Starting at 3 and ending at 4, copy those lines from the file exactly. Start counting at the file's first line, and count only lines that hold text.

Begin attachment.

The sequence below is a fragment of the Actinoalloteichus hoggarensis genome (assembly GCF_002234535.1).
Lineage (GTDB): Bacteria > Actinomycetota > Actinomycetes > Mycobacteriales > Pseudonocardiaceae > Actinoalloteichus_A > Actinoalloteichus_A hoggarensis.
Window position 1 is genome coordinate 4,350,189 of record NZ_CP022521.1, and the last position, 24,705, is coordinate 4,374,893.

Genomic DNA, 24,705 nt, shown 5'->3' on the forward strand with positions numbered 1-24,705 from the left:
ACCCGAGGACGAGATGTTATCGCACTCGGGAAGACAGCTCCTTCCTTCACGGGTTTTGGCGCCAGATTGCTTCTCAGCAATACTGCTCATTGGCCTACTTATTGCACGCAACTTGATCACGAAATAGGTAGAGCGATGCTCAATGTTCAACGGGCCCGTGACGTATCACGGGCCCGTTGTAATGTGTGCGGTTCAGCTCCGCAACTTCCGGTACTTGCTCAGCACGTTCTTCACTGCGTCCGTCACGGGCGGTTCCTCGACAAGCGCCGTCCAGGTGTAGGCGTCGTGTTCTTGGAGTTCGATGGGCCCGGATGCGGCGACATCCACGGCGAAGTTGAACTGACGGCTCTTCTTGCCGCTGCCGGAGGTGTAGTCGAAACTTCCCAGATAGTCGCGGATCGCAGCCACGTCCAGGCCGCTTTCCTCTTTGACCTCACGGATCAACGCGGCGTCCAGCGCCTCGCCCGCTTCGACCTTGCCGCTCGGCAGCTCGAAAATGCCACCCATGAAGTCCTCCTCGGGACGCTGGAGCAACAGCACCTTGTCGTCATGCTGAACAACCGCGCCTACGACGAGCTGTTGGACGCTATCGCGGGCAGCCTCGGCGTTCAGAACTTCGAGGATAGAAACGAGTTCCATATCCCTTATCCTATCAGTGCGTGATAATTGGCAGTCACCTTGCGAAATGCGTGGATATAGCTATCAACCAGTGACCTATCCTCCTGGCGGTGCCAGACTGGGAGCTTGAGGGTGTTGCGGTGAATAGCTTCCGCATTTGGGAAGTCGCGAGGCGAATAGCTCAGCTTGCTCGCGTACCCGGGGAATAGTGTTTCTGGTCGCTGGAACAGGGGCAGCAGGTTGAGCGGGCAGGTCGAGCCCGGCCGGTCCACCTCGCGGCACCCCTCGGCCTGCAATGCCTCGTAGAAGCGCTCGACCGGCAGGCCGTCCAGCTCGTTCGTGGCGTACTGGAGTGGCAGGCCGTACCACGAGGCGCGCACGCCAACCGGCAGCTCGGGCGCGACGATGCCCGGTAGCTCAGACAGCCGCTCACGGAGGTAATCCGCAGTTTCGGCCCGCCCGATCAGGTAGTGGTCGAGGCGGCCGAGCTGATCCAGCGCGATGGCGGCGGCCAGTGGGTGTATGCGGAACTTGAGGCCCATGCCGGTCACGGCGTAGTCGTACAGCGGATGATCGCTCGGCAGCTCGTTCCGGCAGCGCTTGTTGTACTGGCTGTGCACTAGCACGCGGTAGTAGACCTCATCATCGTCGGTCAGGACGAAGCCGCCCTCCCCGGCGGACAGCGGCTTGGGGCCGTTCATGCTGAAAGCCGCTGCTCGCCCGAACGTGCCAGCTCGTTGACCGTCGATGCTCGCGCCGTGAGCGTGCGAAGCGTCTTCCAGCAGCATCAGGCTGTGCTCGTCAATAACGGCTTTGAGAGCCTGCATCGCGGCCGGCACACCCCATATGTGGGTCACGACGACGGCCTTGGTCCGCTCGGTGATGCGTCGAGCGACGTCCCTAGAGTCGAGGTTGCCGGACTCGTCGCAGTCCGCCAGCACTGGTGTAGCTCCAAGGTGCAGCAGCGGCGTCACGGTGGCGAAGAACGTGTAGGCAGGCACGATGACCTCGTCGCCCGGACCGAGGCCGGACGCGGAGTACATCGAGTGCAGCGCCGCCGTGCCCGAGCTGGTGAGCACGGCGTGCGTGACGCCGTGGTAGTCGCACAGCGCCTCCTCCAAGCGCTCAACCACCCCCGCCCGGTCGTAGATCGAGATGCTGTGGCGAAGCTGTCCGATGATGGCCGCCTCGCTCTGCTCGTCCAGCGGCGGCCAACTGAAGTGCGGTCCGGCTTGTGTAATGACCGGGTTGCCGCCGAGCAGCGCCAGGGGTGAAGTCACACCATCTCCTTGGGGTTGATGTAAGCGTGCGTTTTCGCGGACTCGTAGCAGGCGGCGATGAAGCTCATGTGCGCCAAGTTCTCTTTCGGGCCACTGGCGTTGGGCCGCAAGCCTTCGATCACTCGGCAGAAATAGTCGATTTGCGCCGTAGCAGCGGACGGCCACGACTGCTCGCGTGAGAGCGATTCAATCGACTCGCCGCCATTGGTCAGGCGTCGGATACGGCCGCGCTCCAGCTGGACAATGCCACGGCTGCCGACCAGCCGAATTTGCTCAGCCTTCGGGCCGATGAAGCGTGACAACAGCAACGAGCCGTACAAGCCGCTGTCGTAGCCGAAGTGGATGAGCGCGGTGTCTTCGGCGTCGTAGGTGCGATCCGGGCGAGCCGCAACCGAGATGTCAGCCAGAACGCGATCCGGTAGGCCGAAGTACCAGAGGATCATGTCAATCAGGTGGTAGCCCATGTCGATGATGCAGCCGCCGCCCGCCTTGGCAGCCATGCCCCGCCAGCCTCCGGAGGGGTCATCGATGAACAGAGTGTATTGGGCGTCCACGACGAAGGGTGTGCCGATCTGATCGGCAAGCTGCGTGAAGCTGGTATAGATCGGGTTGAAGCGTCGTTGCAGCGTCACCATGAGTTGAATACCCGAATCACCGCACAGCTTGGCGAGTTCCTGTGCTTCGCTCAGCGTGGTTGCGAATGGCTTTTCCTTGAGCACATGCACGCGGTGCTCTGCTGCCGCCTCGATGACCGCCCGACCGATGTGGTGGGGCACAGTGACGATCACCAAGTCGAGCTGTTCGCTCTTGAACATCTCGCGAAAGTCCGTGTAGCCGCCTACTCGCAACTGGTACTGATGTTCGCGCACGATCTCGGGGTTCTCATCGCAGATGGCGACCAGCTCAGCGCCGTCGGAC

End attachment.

Window position 1 is genome coordinate 4,350,189 of record NZ_CP022521.1, and the last position, 24,705, is coordinate 4,374,893.

Genomic DNA, 24,705 nt, shown 5'->3' on the forward strand with positions numbered 1-24,705 from the left: